"Our mandate remains clear — to connect our members to opportunities that grow their businesses."
Could you provide some recent highlights for MSTA as it celebrates its 40th anniversary?
Our 40th anniversary is a very important milestone as an association, starting as an idea with a few gentlemen from Ontario at a poolside in Peru to now being the national voice for the mining supply and services (MSS) sector for Canada. It is an exciting time as we sit with just over 240 corporate members and continue to advocate on behalf of the MSS sector with the government and abroad. Our mandate remains clear — to connect our members to opportunities that grow their businesses. We have embraced and adopted digital platforms, triggered by the pandemic. Our video series, MSTA CANADA The DIG, is a great platform to communicate, inform and connect our members.
How has the “Made in Canada” brand evolved?
The Made in Canada brand exists under an umbrella of themes, such as quality, reliability and safety. Canada has a long vibrant history in modernizing mining, and the mining supply and services sector continues to adapt. As the industry migrates to digitalization and decarbonization, the supply and services sector in Canada continues innovating and providing products for the mining industry’s needs.
How is the mining sector struggling with Industry 4.0 after it never fully adopted Industry 3.0?
Back in 2015, we identified an adoption issue. Exactly what you said in your question is what the issue is, and first to be second still rules the day. Mining is a highly variable and unstable work environment. As soon as you blast, the rock mother earth gives you is a surprise, and variability builds upon itself from there. The solutions and willingness are there but how to implement is the issue. Trying to de-risk solutions is crucial. How do you manage the risk of change and the impact on the organizational culture, because it will be disruptive? As technology and innovations move so fast, the industry is trying to keep up. Do you wait, or do you draw a line in the sand and learn, knowing that you could update at a later stage? There is this need for a universal translator. We have so much data and different things communicating now. The data is not yet being fully utilized.
How quickly can innovative approaches to ESG be developed in the services sector?
In order to develop innovative approaches to ESG, a tipping point was for the investment community to get on board. Shareholders are now taking note. However, as an example, for battery electric vehicles the adoption rate is still really low. But eventually, it will take hold. The starting point here is reducing carbon emissions, but we need to mature our approach being cognizant of the inputs into the solutions. The lifecycle of these products needs to be a part of the equation, such as the concept of the circular economy. We cannot have an automotive company making electric vehicles, yet sourcing nickel that has the highest GHG footprint to produce the metal. You cannot make a solution that has a dirty process. We will need to move along the maturity curve to truly reach a net benefit for the world. Also, the pandemic disrupted global supply chains and exposed weaknesses. We are now seeing discussions around a more regional approach to create what is being termed ‘resilient’ supply chains. This is going to have a ripple effect, not just in the broader economy, but in mining. Our supply chain landscape is about to change and will have an impact in terms of ESG.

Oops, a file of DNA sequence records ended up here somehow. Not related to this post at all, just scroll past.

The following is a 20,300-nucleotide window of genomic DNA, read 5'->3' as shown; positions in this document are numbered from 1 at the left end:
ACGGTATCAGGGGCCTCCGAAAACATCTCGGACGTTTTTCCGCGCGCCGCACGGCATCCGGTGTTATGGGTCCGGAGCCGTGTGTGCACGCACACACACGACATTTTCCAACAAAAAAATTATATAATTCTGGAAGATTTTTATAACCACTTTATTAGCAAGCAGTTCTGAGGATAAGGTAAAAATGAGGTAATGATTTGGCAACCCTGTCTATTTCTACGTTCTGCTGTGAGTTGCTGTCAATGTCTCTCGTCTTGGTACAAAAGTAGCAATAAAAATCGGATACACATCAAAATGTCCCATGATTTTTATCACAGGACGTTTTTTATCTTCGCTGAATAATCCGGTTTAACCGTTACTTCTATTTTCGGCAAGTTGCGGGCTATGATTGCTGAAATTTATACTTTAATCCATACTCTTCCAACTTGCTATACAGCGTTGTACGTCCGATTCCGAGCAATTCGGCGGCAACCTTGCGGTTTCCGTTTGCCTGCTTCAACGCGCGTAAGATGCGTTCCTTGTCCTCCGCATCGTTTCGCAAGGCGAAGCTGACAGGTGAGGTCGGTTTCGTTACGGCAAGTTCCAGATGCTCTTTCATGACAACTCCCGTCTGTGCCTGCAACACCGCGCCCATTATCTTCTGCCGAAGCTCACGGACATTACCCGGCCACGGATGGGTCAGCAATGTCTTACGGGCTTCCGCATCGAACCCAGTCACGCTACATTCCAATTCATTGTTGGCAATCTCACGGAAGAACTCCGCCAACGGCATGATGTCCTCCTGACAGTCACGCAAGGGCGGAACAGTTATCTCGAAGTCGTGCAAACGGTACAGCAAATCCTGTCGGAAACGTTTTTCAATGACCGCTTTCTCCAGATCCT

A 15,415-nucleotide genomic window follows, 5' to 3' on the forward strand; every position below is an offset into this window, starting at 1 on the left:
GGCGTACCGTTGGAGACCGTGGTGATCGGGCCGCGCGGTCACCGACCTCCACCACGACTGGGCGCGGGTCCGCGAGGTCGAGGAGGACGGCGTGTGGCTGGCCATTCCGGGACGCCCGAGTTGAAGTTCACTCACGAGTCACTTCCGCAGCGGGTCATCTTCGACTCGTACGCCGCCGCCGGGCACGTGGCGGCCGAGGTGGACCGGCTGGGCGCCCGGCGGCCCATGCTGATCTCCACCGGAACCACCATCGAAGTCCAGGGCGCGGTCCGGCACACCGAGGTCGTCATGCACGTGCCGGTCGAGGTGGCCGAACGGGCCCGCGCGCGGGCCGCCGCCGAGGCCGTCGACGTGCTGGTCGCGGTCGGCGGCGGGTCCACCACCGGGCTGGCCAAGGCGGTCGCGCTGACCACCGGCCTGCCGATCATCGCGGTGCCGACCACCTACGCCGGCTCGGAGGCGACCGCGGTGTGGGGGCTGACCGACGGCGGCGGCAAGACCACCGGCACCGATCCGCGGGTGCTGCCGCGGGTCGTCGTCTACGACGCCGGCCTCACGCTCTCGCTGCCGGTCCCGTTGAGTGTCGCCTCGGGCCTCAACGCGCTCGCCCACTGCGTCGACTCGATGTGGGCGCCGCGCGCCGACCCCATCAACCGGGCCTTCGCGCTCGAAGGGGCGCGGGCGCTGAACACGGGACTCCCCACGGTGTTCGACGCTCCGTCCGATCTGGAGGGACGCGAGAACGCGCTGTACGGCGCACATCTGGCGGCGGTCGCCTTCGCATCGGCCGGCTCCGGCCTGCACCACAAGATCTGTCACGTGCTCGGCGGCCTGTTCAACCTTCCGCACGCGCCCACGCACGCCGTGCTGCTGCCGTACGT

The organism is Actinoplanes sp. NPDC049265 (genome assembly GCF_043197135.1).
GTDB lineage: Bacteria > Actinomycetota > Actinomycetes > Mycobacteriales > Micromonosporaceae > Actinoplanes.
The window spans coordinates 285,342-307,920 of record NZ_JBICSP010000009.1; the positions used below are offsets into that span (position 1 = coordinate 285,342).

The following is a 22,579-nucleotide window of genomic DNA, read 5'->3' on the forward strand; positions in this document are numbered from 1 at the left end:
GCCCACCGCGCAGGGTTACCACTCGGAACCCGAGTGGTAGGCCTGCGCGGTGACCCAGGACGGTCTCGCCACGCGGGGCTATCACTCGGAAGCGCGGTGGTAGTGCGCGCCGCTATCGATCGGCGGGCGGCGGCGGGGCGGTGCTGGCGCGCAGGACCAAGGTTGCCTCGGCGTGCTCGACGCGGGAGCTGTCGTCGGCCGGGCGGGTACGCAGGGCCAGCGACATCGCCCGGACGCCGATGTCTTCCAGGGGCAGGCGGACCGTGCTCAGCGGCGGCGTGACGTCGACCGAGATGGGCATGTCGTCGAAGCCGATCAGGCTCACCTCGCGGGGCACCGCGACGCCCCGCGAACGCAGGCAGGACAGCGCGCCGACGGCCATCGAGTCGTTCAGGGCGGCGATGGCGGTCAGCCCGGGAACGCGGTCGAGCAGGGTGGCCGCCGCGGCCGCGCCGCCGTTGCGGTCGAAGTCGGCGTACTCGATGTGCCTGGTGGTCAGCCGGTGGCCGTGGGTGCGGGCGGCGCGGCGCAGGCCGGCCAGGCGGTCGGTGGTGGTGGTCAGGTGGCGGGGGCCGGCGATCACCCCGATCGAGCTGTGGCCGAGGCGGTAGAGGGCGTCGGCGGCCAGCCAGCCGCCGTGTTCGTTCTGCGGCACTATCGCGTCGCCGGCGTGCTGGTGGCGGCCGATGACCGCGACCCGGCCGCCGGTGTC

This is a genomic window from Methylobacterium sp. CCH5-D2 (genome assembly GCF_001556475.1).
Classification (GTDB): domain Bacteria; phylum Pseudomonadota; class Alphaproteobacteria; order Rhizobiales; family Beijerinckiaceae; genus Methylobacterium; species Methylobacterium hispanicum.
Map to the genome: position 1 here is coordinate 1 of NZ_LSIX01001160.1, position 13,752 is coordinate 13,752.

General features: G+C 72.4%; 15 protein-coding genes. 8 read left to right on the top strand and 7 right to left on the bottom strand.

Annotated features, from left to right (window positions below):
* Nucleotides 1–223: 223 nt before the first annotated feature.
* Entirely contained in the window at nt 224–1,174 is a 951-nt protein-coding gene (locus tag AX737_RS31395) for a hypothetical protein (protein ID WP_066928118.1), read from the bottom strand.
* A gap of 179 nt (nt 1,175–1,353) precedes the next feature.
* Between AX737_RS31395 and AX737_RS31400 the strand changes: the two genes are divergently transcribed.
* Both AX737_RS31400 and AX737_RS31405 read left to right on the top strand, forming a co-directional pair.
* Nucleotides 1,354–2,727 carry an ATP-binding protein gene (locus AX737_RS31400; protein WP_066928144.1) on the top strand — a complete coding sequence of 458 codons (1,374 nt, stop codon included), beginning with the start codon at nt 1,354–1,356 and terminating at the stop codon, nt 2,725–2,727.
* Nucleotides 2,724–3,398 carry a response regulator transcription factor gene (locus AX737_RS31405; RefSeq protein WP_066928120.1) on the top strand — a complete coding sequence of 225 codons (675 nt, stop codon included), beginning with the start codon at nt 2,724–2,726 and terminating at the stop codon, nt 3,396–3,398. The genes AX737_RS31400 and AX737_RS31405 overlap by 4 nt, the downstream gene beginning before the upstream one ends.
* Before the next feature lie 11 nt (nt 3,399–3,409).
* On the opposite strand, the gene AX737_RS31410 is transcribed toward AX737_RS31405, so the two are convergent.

How can the mining industry strengthen its community relations and help develop remote areas?
The industry needs to do a better job of showing what it does well. There is a communication and trust deficit between communities and the perception of what mining companies are doing. It is about making sure the communities around an operation clearly see how they will be safe and will benefit. There is an assumption that mining operations produce a lot of direct employment, which they do not. Once the project has been built, we are only talking about hundreds of people that are able to have full time direct employment with the mining company. The majority of employment opportunities will be from the supply chain, which can be 2.5 to four times higher relative to the actual operation. It is really the suppliers that are going to provide those opportunities. There is no doubt the focus has to start with the social licence to operate and transparency of the benefits to all stakeholders will be key.